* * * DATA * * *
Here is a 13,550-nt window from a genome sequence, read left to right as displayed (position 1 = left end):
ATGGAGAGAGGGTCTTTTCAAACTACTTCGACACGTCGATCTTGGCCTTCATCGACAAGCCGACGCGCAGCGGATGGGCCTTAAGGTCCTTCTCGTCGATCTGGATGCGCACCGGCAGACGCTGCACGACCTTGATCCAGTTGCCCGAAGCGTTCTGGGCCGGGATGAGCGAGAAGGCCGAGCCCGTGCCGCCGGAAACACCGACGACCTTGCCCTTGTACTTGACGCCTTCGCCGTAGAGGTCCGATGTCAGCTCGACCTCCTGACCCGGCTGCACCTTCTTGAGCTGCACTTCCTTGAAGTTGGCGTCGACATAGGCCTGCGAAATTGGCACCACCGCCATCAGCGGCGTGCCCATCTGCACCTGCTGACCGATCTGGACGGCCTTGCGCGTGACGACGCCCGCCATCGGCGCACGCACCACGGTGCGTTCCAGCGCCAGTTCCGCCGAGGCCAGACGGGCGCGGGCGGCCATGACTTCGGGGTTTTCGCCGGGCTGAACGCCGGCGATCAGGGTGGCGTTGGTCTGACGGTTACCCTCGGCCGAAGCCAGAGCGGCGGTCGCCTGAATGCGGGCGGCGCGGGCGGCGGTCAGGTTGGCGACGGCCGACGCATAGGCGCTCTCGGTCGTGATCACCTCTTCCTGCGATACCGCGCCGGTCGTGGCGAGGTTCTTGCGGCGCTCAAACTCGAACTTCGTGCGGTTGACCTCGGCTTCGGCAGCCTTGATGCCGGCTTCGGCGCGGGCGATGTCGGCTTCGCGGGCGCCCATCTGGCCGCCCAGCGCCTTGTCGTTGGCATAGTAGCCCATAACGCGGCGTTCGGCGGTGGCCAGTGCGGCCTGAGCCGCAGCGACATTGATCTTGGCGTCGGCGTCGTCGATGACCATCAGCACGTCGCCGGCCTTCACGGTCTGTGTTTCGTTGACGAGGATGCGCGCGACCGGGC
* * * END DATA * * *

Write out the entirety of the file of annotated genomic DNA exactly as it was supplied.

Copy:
Here is a 13,550-nt window from a genome sequence, read left to right as displayed (position 1 = left end):
ATGGAGAGAGGGTCTTTTCAAACTACTTCGACACGTCGATCTTGGCCTTCATCGACAAGCCGACGCGCAGCGGATGGGCCTTAAGGTCCTTCTCGTCGATCTGGATGCGCACCGGCAGACGCTGCACGACCTTGATCCAGTTGCCCGAAGCGTTCTGGGCCGGGATGAGCGAGAAGGCCGAGCCCGTGCCGCCGGAAACACCGACGACCTTGCCCTTGTACTTGACGCCTTCGCCGTAGAGGTCCGATGTCAGCTCGACCTCCTGACCCGGCTGCACCTTCTTGAGCTGCACTTCCTTGAAGTTGGCGTCGACATAGGCCTGCGAAATTGGCACCACCGCCATCAGCGGCGTGCCCATCTGCACCTGCTGACCGATCTGGACGGCCTTGCGCGTGACGACGCCCGCCATCGGCGCACGCACCACGGTGCGTTCCAGCGCCAGTTCCGCCGAGGCCAGACGGGCGCGGGCGGCCATGACTTCGGGGTTTTCGCCGGGCTGAACGCCGGCGATCAGGGTGGCGTTGGTCTGACGGTTACCCTCGGCCGAAGCCAGAGCGGCGGTCGCCTGAATGCGGGCGGCGCGGGCGGCGGTCAGGTTGGCGACGGCCGACGCATAGGCGCTCTCGGTCGTGATCACCTCTTCCTGCGATACCGCGCCGGTCGTGGCGAGGTTCTTGCGGCGCTCAAACTCGAACTTCGTGCGGTTGACCTCGGCTTCGGCAGCCTTGATGCCGGCTTCGGCGCGGGCGATGTCGGCTTCGCGGGCGCCCATCTGGCCGCCCAGCGCCTTGTCGTTGGCATAGTAGCCCATAACGCGGCGTTCGGCGGTGGCCAGTGCGGCCTGAGCCGCAGCGACATTGATCTTGGCGTCGGCGTCGTCGATGACCATCAGCACGTCGCCGGCCTTCACGGTCTGTGTTTCGTTGACGAGGATGCGCGCGACCGGGC